however, is that Lemkin’s thinking about an international law to punish perpetrators of what he originally labeled the “Crime of Barbarity” came not in response to the Holocaust but rather following the 1915 massacres of Armenians, Greeks and Assyrians within the Ottoman Turkish empire.
Likewise overlooked were Lemkin’s views on Communist crimes against humanity. In a 1953 lecture in New York City, for example, he described the “destruction of the Ukrainian nation” as the “classic example of Soviet genocide,” adding insightfully: “the Ukrainian is not and never has been a Russian. His culture, his temperament, his language, his religion, are all different…to eliminate (Ukrainian) nationalism…the Ukrainian peasantry was sacrificed…a famine was necessary for the Soviet and so they got one to order…if the Soviet program succeeds completely, if the intelligentsia, the priest, and the peasant can be eliminated [then] Ukraine will be as dead as if every Ukrainian were killed, for it will have lost that part of it which has kept and developed its culture, its beliefs, its common ideas, which have guided it and given it a soul, which, in short, made it a nation…This is not simply a case of mass murder. It is a case of genocide, of the destruction, not of individuals only, but of a culture and a nation.”
Yet Ukraine’s declaration that the Great Famine of 1932-1933 (known as the Holodomor) was genocide has secured very little official recognition from other states, Canada one of those few. Most have succumbed to an ongoing Holodomor-denial campaign orchestrated by the Russian Federation’s barkers who insist famine occurred throughout the USSR in the 1930’s, did not target Ukrainians and so can’t be called genocide. They ignore key evidence – the fact that all foodstuffs were confiscated from Soviet Ukraine even as its borders were blockaded, preventing relief supplies from getting in, or anyone from getting out. And how the Kremlin’s men denied the existence of catastrophic famine conditions as Ukrainian grain was exported to the West. Millions could have been saved but were instead allowed to starve. Most victims were Ukrainians who perished on Ukrainian lands. There’s no denying that.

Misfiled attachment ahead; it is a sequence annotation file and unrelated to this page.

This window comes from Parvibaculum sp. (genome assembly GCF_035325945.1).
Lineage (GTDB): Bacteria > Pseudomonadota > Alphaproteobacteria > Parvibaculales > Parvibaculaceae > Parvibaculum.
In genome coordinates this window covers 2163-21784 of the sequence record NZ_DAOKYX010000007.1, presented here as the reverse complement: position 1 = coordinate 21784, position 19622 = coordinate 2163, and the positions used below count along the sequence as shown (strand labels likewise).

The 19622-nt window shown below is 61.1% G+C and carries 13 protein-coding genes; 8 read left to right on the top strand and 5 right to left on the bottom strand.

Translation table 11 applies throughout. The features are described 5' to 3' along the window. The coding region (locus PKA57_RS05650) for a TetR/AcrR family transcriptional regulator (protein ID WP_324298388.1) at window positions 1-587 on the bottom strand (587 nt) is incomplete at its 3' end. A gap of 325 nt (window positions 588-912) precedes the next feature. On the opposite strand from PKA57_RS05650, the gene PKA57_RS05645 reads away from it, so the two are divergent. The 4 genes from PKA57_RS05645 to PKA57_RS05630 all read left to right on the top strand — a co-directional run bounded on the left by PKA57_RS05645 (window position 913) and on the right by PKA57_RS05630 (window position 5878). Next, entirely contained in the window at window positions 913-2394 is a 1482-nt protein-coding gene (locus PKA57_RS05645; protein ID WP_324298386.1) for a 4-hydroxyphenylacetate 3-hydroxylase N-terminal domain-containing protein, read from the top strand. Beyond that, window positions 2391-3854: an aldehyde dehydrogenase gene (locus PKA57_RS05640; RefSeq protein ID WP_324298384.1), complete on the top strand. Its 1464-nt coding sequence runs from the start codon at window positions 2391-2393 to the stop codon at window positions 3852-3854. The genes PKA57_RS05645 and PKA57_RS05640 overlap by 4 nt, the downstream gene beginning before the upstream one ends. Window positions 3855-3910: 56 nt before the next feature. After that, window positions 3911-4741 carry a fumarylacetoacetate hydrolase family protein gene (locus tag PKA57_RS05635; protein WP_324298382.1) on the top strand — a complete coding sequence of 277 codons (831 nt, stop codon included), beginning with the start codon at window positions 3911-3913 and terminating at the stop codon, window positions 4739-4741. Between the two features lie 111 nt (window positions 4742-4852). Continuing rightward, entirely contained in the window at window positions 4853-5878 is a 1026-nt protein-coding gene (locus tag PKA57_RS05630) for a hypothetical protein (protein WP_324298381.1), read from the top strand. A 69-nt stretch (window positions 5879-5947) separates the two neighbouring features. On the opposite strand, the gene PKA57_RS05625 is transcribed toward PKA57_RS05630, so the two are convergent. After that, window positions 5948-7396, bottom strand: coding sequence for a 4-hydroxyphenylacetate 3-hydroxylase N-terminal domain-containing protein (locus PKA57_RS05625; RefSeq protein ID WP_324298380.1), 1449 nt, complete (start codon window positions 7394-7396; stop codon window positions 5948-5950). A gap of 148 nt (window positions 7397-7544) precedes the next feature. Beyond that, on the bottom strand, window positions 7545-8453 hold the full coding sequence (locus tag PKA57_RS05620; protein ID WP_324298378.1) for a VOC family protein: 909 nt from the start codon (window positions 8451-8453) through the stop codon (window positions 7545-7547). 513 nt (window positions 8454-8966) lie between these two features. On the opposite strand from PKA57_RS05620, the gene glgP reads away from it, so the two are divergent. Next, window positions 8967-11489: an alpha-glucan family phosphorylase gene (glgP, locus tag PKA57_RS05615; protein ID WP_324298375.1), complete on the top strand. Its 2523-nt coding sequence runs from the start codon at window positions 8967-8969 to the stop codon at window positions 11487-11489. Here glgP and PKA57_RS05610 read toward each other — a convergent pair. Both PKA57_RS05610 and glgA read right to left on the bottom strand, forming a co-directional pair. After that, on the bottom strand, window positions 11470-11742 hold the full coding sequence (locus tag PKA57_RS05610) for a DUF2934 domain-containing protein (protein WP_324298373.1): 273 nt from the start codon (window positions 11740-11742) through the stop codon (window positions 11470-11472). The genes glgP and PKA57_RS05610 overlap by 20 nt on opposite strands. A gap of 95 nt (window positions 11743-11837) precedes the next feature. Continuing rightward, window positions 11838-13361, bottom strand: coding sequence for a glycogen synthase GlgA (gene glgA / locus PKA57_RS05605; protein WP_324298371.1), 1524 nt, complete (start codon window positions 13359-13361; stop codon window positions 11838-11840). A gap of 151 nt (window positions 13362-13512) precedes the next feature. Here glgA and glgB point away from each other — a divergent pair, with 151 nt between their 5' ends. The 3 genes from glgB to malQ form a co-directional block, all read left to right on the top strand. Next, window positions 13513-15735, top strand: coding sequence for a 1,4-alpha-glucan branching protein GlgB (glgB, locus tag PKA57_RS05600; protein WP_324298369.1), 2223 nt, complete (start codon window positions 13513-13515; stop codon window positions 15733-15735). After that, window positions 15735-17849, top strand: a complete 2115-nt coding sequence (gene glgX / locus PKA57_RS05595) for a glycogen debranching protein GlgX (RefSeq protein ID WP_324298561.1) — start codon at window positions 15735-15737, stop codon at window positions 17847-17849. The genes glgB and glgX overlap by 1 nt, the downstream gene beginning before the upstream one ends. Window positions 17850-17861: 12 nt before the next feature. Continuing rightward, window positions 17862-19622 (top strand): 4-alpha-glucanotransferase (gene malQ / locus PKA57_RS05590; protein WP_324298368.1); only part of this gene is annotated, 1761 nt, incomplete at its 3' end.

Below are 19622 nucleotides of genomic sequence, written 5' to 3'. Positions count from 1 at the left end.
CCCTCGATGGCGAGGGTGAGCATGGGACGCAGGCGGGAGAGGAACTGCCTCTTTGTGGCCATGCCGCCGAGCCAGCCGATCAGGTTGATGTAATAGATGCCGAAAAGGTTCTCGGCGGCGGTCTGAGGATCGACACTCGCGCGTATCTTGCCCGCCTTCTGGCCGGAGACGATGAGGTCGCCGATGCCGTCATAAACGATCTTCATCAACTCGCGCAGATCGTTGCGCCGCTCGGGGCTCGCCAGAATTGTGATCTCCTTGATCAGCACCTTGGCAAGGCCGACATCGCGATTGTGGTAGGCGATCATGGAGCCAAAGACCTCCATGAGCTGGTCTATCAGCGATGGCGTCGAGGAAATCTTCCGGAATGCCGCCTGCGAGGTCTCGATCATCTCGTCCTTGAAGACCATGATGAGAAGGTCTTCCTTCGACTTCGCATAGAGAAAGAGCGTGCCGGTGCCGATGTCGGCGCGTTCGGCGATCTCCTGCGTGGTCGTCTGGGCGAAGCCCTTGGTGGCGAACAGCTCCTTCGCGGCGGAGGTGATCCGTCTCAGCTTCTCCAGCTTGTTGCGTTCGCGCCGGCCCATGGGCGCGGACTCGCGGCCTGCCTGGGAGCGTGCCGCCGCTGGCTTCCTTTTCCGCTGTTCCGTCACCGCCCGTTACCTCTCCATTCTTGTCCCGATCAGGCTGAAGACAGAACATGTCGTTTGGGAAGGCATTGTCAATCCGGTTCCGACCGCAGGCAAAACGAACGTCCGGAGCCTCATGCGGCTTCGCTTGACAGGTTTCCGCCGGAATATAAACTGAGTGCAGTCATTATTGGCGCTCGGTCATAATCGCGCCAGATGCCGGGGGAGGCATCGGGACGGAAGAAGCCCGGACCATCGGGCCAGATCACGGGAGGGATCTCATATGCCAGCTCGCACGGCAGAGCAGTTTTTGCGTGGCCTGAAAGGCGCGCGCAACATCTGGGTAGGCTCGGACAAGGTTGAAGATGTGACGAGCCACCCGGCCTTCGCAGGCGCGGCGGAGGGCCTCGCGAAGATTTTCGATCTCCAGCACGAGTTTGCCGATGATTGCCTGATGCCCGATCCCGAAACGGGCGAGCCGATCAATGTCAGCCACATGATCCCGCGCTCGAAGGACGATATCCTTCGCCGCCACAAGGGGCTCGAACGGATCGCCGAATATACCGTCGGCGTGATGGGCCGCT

A thirst for Siberian oil and gas explains why Germany, France and Italy have become Moscow’s handmaidens, refusing to acknowledge the Holodomor and blocking Ukraine’s membership in the European Union, kowtowing to Russia’s geopolitical claim of having some “right” to interfere in the affairs of countries in its so-called “near abroad.” More puzzling was a 28 January 2009 pronouncement by Pinhas Avivi, deputy director-general of the Israeli Foreign Ministry: “We regard the Holodomor as a tragedy but in no case do we call it genocide…the Holocaust is the only genocide to us.” Yet if only the Shoah is genocide what happened to the Armenians, or to the Rwandans, not to mention to those many millions of Ukrainians?
This year the 28th November is the date on which the Holodomor’s victims will be hallowed. Thousands of postcards bearing Lemkin’s image and citing his words have been mailed to ambassadors worldwide with governments from Belgium to Botswana, from Brazil to Bhutan, being asked to acknowledge what was arguably the greatest crime against humanity to befoul 20th century European history. There is no doubt that Lemkin knew the famine in Soviet Ukraine was genocidal. If the world chooses to ignore what he said than what this good man fathered – the word “genocide” – will loose all meaning, forevermore.
Professor Lubomyr Luciuk teaches political geography at the Royal Military College of Canada and edited Holodomor: Reflections on the Great Famine of 1932-1933 in Soviet Ukraine (Kashtan Press, 2008).